January 15, 2009

The Wild, Wild West Redux

On Wednesday, we had the rare and unique opportunity to spend a day with John Carter, a 42-year-old native Texan who has been in Brazil since 1996—but has essentially been living a life straight out of the 1880s in the United States. Land grabs. Squatters. Gunfights. Invasions. You name it—John Carter has lived it over the past dozen years…and continues to do so.

John has built a cattle ranching operation in what was once Amazon tropical forest. He is married to a Brazilian who inherited land from her father, who was originally an immigrant from Spain. He built everything from the ground up—from the buildings to the hydroelectric power plant, from hundreds of miles of fence to the dam on the lake that helps generate his electricity. It’s an incredible story—and an overwhelming accomplishment.

In his twelve years in the Brazilian frontier, John has witnessed firsthand the transition of land from dense forest to wide open pasture or soybean fields. He pointed out hectares and hectares of land that was once 100-foot-high forest that now serves as wide open pasture or soybean production.

As he raises his Brahma influenced cattle, John is also working diligently to restore tropical forest on his operation—while taking a strong stance on conservation and restoration.

Carter’s take on land use issues is simple: Follow the money. According to John, the growth of biofuels has nothing to do with deforestation of the Amazon. John says it’s all about corruption and profiteering…and the basic “lawlessness” of a frontier. And that’s definitely what this part of Brazil is—akin to America some 125 years ago.

One only needs to sit for a brief time with John Carter to hear stories that sound as if they came from the Wild West. Bone-chilling tales of mayhem, murder and tribal uprisings—all happening within just a few miles of his place. And sometimes right on it.

It’s this fundamental lawlessness that has led to situations in which squatters can come onto a landowner’s property, set up shacks, cut down trees, grow a few rows of crops and eventually lay claim to the property by demonstrating that they have made improvements that the landowners have not made. Keep in mind that these properties are enormous by U.S. standards—so squatters can set up shop deep in the remaining forest, start cutting down trees (sometimes with the financial support of a corrupt politician or other ringleader) and operate with virtual impunity.

The legal system is not working well (if at all) in this situation. In fact, some landowners have lost title to squatters in the courts. And while Brazilian law now requires landowners to maintain or restore 80% of the forest and 35% of the riparian zones on their land, in this part of Brazil there is little enforcement or will to enforce. And thus, more trees are harvested and more land is transformed from forest to agricultural use.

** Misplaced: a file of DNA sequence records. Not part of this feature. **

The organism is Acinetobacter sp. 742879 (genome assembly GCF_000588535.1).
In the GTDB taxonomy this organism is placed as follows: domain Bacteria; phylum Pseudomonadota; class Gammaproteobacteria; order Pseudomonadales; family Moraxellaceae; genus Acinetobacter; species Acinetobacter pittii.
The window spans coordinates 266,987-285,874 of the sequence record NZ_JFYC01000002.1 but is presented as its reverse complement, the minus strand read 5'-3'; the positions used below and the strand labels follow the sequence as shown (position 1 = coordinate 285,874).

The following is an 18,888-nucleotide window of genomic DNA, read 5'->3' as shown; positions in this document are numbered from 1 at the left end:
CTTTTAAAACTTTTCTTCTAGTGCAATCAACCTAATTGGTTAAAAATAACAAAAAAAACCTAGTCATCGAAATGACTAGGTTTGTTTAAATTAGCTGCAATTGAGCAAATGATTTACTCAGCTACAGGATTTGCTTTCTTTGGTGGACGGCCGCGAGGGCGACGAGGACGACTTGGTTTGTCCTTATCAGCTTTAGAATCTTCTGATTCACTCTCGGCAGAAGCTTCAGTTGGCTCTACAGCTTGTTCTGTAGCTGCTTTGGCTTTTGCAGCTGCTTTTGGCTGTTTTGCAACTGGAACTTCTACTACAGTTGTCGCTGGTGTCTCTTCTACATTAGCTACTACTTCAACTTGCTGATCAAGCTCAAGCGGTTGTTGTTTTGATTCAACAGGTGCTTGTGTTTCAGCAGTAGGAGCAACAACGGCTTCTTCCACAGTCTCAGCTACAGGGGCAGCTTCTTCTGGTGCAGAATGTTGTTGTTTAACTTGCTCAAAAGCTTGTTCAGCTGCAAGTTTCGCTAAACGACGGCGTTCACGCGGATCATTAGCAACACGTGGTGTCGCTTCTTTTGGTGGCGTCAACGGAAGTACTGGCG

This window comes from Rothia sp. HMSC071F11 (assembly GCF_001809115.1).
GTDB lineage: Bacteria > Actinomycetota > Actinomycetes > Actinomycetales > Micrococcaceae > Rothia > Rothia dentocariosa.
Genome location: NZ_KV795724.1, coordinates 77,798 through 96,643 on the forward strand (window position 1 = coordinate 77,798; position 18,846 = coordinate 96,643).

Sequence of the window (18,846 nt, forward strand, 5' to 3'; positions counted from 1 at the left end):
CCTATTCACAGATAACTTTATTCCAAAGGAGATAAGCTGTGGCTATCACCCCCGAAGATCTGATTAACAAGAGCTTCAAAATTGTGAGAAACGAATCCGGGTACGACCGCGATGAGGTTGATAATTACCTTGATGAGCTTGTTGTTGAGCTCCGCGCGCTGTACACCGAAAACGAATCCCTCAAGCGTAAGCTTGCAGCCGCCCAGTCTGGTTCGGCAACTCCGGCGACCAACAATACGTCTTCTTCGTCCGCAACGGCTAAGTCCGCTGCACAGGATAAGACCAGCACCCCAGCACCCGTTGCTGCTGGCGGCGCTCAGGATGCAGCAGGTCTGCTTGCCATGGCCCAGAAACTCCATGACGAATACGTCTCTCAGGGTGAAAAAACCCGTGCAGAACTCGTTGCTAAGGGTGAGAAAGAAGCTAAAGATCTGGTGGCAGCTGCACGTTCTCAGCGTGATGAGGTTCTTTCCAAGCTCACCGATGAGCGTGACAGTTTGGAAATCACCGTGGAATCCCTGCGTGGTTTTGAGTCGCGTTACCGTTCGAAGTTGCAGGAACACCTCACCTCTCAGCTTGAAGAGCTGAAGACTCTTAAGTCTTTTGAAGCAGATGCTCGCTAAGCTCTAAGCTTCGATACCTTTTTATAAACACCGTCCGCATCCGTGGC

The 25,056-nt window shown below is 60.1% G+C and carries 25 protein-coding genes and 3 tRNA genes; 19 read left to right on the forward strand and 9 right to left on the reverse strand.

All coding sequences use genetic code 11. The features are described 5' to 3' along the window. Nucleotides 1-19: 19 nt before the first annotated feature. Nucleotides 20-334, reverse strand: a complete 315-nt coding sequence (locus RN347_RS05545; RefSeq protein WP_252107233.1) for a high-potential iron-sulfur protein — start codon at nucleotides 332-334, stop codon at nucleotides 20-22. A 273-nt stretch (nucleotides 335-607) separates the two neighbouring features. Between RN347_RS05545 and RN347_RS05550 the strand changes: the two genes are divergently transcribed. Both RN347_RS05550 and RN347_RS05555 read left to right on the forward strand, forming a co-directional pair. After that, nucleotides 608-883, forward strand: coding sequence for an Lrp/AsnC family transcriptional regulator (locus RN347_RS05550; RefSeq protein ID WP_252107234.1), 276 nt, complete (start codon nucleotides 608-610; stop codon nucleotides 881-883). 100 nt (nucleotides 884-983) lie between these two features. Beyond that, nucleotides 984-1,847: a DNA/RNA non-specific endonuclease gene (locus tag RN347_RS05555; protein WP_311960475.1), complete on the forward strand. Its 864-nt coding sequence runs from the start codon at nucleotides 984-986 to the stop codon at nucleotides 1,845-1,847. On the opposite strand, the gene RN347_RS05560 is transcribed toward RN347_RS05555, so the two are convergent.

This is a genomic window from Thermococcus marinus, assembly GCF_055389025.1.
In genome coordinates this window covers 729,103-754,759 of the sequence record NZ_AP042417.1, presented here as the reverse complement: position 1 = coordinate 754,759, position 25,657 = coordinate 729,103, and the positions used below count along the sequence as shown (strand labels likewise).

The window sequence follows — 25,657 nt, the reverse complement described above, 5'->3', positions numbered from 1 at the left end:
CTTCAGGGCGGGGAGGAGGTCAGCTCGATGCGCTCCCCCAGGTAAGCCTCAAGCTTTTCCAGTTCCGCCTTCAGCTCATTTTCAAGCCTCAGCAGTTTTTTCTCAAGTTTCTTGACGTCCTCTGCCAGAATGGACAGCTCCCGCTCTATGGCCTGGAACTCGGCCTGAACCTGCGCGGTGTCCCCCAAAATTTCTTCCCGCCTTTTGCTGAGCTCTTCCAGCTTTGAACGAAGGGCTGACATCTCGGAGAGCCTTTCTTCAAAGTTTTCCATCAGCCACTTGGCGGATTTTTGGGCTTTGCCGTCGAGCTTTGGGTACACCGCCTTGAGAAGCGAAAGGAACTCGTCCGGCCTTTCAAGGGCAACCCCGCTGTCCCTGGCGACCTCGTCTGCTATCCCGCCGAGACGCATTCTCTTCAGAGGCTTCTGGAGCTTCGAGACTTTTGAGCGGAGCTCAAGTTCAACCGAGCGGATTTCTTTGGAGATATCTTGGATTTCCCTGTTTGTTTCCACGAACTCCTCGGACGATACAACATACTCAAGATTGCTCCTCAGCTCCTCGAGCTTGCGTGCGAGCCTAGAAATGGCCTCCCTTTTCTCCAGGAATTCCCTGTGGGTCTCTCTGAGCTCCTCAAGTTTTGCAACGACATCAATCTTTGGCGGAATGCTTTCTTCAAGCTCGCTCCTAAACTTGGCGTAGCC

John Carter decided to go about addressing the challenge from a different angle.

Through a non-profit organization, (aliancadeterra.org.br), Carter is creating incentives and opportunities for landowners to initiate restoration on their property—from riparian buffers to reforestation. He has developed a market-driven program that rewards landowners for doing the right thing—and it’s getting some serious traction, not only with the landowners, but with foundations that are seeing actual results from their investments. John’s non-profit is gaining the attention of some major donors—and some well-known environmental groups are following his lead (essentially co-opting his idea). In October 2008, John appeared on Late Night with David Letterman to talk about what he’s doing—and he continues to gain international recognition and support for his cause.

As with most issues, the soundbites and headlines from the media shape public opinion. Worse yet, many journalists and even more consumers really don’t want to take the time to truly understand an issue this complex. If someone says that an acre of corn being used to make ethanol results in an acre of Brazilian forest being destroyed, it must be the truth, right? It makes for a nice, tidy one-to-one correlation—but life is simply not that simple. The land use issue is one that is being raised regarding the growth of biofuels—and it’s important and essential that policy makers in the U.S. and around the world understand what is really driving deforestation. John Carter is telling the story—not from some ivory tower office in Manhattan, but from the front lines of the frontier. Who would you believe?

Everyone on this fact-finding mission left the Carter ranch shaking their heads in wonder—and grateful for the unique opportunity to spend a day with an amazing and articulate pioneer who has demonstrated uncommon courage in the face of daunting odds.

PHOTO 1: A profile of John Carter, a Texas native who has been in Brazil since the mid-1990s.
PHOTO 2: Carter tells a story of how an anaconda grabbed him during some work on his ranch as Mindy Poldberg of Iowa and Paul Taylor of Illinois listen.
PHOTO 3: On the site of a squatter camp on his own ranch, Carter talks to the group about how he has worked with the squatters to minimize their effect on his operation.
PHOTO 4: John Carter points out the location of his ranch and its relationship to the Amazon forest.

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